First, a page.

But the chains that bind her in her trap are chains of mistaken ideas and misinterpreted facts, of incomplete truths and unreal choices” (Rudnick, 76). In addition, white men may have seemed to have the perfect job with the perfect family; however, supporting an entire family and working constantly dampens the surface view of the American dream. As a result of the “white-flight,” the cities were open to those who desired a better life in America. The concept of the American dream enticed immigrants to leave their countries, and have a new start in a better place.

With the masses of immigrants coming to the country, high-rise buildings in the cities were set up to house their needs. With the yearning of a new life, immigrants took on low wage jobs and cramped up in housing projects, only soon to see that the American Dream was not so ideal. American life became extremely difficult with the influx of immigrants, as property taxes increased and job wages substantially decreased. The cities became segregated by the ethnic groups that occupied them; this in turn only added to the hardship that immigrants faced.

In Jack Agueros’ excerpt from, American Identities, he explains how his father emigrated from Puerto Rico in search of a better life, but was soon to find out that city life was tough. “Into an ancient neighborhood came pouring four to five times more people than it had been designed to hold. Men who came running at the promise of jobs were jobless…the sudden surge in numbers caused new resentments, and prejudice was intensified” (Rudnick, 97).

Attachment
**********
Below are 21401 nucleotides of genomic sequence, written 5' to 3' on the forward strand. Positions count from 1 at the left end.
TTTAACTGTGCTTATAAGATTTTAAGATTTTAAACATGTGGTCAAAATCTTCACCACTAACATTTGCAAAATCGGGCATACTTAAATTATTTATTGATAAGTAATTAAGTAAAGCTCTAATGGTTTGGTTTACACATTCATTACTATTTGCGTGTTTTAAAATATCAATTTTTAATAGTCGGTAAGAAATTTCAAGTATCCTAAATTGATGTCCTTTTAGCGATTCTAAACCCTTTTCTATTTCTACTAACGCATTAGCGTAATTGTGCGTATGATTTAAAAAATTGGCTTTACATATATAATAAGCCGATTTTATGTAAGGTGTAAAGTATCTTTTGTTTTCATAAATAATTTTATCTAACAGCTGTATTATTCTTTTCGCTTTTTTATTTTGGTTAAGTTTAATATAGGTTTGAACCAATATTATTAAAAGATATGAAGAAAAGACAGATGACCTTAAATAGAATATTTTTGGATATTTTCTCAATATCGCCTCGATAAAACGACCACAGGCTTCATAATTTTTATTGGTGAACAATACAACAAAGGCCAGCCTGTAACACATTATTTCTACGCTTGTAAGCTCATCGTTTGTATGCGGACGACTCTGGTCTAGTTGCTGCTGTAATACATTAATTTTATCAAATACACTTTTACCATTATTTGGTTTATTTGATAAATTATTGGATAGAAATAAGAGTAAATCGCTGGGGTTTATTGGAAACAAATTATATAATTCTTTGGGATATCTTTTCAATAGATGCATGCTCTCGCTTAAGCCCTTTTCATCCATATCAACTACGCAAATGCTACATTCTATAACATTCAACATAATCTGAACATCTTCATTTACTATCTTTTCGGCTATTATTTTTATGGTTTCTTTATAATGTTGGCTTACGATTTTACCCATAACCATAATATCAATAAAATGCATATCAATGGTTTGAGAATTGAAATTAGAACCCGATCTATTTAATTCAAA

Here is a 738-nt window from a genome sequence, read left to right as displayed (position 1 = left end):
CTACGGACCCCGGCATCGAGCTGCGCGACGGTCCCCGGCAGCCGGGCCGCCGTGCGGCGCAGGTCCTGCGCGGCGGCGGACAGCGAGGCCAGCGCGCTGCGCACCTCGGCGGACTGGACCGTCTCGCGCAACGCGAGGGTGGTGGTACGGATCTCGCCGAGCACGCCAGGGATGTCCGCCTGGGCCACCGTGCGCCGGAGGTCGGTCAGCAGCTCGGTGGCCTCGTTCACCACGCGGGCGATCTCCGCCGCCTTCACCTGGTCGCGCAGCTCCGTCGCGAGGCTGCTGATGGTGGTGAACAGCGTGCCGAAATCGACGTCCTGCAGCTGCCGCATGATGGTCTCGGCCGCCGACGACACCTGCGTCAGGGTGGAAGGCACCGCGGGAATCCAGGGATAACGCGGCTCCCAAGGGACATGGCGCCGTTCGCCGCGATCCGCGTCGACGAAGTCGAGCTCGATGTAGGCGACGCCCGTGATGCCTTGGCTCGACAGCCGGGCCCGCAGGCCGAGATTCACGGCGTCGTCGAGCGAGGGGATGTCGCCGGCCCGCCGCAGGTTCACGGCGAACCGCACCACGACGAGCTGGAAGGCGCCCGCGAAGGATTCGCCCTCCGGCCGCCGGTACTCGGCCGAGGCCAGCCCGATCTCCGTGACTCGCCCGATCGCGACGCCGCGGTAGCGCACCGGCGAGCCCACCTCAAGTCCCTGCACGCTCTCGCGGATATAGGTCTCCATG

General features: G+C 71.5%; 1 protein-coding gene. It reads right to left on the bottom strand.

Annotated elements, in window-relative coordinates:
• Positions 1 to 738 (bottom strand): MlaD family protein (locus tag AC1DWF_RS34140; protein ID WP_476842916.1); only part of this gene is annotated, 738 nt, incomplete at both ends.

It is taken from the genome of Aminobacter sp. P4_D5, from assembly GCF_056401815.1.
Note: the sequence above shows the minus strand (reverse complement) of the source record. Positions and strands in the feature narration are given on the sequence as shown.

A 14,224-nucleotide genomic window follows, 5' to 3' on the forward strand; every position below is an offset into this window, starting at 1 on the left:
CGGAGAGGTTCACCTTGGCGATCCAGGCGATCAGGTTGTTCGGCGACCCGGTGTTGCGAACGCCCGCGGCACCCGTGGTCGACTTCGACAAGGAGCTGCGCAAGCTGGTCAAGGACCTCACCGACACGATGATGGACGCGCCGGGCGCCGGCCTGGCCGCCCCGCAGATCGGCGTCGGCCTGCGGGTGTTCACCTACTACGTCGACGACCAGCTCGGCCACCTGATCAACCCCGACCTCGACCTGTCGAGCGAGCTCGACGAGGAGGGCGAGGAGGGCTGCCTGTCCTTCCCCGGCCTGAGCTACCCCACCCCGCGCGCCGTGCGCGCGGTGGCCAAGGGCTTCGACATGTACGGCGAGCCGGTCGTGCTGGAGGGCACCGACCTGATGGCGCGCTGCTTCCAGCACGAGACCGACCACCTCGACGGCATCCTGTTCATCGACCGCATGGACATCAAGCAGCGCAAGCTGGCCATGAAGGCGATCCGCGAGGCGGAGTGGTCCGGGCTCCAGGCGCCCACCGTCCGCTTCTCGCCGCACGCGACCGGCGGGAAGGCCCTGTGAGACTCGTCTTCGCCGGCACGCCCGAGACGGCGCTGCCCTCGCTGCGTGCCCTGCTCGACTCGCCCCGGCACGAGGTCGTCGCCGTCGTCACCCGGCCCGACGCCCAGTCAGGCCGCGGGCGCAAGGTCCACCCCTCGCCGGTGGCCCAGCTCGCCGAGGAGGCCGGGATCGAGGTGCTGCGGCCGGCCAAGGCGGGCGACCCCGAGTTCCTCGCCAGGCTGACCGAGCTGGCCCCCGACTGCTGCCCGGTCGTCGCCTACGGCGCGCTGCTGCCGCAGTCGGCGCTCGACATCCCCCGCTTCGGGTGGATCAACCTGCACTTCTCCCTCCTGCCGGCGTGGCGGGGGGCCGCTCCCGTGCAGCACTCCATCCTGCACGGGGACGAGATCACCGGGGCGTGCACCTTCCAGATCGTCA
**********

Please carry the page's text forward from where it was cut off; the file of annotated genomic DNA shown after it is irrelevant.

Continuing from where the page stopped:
Along with struggling to support their families, the segregation of the city turned into ghettos, where violence between ethnic groups surfaced. The safe cities that were once filled with white families were now dangerous and defined by territories. The American Dream was left to be desired for immigrants, as families struggled just to survive and meet their basic needs. Along with the hardships faced by many immigrants, African Americans were unable to pursue the American Dream because of societies discriminatory thoughts of colored individuals.

African Americans were the backbone of the typical American family in the 1950’s, as they kept suburban houses clean and took care of white families’ children. African Americans took on low-wage jobs and were unable to realize their dream of freedom until the Civil Rights movement. Because of the basic principle of segregation, African Americans were seen as inferior, and that by itself builds upon the illusion of the “American dream. ” African American’s did not have the opportunity to prosper in society or have a chance to take on their individual desires.

Although the 1950’s may have provided a more family friendly economic and social environment, greater optimism existed, even among many individuals and groups who were in terrible circumstances. The post war economic boom gave way to the 1950’s where a majority of Americans could begin to dream of a new life without fear of societies constraints. However, for many this dream was not fully recognized due to negative views on race and class, which ultimately contributed to the hardships that many immigrants and minorities experienced.

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The 1950’s American Dream. (2017, Jan 22). Retrieved from

The 1950’s American Dream